Caring Is Creepy: Oh, Inverted World Turns 20


The Shins – Oh, Inverted World

Released June 21st, 2001 on Sub Pop Records

Produced by James Mercer and The Shins

Peaked at #14 U.S. (Vinyl Record Sales)


New Slang

Know Your Onion!” (#42 U.S. (Hot Singles Sales), #154 U.K.)

Sub Pop Records is famous for having moulded the “Seattle Sound” in the late Eighties and the early Nineties, consciously so. The label patterned themselves after the regional-to-global success of Motown in the Sixties and found success by being the early adopters of bands like Nirvana, Green River, Soundgarden, and Mudhoney. The bands all went off to find bigger success on major labels and in the end so did Sub Pop; the label sold a 49% stake to Warner Bros. in 1995. After the semi-merger with a major label, however, the label had the same problems that many of its bands experienced: diminishing returns on major label money. The latter half of the Nineties found them without any Big Names and releasing decent enough records, but nothing that was wowing the world. In that whole period, the only standout albums are Sunny Day Real Estate’s LP2 and Red House Painters’ Old Ramon, which suffers from the fact of its association with Mark Kozelek.

Then at some point in the late Nineties a band from Albuquerque named The Shins embarked on a tour with a band that had some underground clout growing named Modest Mouse. Shins leader James Mercer and MM’s Isaac Brock got along well and Brock took the task of shopping cassette demos of Shins material around to various labels. Mercer himself sent one to Sub Pop. The label, hungry to change up their sound, expressed some interest and gave them a spot in their Singles Club. This was Singles Club 2.0, of course; the original version of the singles-by-mail service had died in 1993 but the revival had begun in 1998 and would continue until about a year after “New Slang” was included. “New Slang” caught a lot of people’s ears on that mailing list; the people who received it shared it and hyped it up until the band’s debut record became one of the most hyped underground records of 2001 (the year Is This It? came out, remember).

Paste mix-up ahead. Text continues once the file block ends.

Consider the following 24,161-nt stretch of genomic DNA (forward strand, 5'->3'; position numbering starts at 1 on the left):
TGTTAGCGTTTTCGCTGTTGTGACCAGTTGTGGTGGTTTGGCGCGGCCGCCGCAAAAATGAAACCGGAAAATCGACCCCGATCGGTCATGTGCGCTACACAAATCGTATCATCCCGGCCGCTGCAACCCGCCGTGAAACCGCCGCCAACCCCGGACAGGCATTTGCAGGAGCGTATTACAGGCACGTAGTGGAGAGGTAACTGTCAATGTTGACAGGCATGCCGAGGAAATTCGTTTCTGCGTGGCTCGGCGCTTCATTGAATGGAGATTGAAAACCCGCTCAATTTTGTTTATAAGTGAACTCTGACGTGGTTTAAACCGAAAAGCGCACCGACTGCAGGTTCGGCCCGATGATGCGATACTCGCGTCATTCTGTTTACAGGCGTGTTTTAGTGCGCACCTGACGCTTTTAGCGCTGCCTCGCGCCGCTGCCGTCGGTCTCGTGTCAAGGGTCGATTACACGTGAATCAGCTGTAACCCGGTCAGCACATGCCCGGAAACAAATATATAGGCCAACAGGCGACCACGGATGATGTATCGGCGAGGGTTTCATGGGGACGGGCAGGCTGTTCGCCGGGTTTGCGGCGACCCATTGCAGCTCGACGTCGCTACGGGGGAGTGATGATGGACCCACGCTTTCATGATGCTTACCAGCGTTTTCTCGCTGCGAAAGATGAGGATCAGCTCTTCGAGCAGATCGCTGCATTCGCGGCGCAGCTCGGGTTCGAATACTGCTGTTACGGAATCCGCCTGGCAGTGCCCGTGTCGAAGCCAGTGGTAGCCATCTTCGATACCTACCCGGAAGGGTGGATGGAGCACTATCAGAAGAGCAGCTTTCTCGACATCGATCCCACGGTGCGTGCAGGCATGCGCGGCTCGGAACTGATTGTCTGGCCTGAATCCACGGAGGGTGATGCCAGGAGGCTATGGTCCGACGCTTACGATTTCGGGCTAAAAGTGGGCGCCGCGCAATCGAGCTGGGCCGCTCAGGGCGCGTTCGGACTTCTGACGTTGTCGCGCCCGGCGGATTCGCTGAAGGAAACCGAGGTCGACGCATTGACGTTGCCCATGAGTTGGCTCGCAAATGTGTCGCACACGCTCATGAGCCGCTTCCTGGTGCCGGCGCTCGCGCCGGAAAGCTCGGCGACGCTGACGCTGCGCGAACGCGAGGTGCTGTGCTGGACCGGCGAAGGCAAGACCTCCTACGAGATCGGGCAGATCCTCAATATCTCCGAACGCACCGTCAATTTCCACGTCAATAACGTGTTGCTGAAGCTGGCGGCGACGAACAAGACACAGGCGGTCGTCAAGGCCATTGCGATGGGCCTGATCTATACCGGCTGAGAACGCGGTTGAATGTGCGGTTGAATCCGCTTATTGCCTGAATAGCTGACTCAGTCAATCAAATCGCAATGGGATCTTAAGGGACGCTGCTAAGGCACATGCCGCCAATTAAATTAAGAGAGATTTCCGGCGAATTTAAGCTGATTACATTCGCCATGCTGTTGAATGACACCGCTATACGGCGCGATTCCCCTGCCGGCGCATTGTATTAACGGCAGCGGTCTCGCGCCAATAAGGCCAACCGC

Oh, Inverted World delivered on the promise inherent in that first single. It did away with indie rock’s need to paint everything in six layers of irony with footnotes, like musical David Foster Wallace clones. At the same time it didn’t swing completely in the other direction – that was saved for Arcade Fire three years later. Instead, James Mercer showed a willingness to open up a little – to be earnest where it counted, and to be opaque when it was necessary. This, backed with some seriously melodic tunes, made them the toast of the indie world for most of the 00s and made Oh, Inverted World an album that everyone else would be forced to try to play catch-up with (the bands that weren’t trying to be The Strokes, anyway). The inclusion of two songs – “New Slang” and the heart-grabbing opener “Caring Is Creepy” – on the Garden State soundtrack made every quirky would-be slacker or Manic Pixie Dream Girl into a Shins fan, as well. For a brief moment in the early 00s Natalie Portman could utter a line like “Have you heard the Shins? They’ll change your life” and have it be absolutely believable. Once upon a time The Shins could change your life, and from the sound of indie rock afterward they clearly changed a few.

Sub Pop originally would have been happy if the album had sold 10,000 copies – that would have been a marked success. Instead the album went Gold, as did the follow-up Chutes Too Narrow and my personal favourite Shins record Wincing The Night Away. To date Sub Pop has six Gold records on their roster, half of them Shins records. 2012’s Port Of Morrow probably would have followed – it peaked at #3 on the Billboard 200 – had people not thrown over buying records for streaming (the five year break between it and Wincing The Night Away probably didn’t help). James Mercer has also filled his time with other items, including two albums as Broken Bells with Danger Mouse. All of the above notwithstanding, the mixture of mid-Sixties sunny pop with sparkling indie rock drums and guitars that characterized Oh, Inverted World was the real life-changer; everything else followed from there, both for Mercer and for indie rock in general. As I’ve alluded to above, there were two paths you could take as a broad, commercially-minded indie rocker after 2001: Shins or Strokes. Strokes bands probably partied more, but ultimately my gut says Shins bands had more fun.


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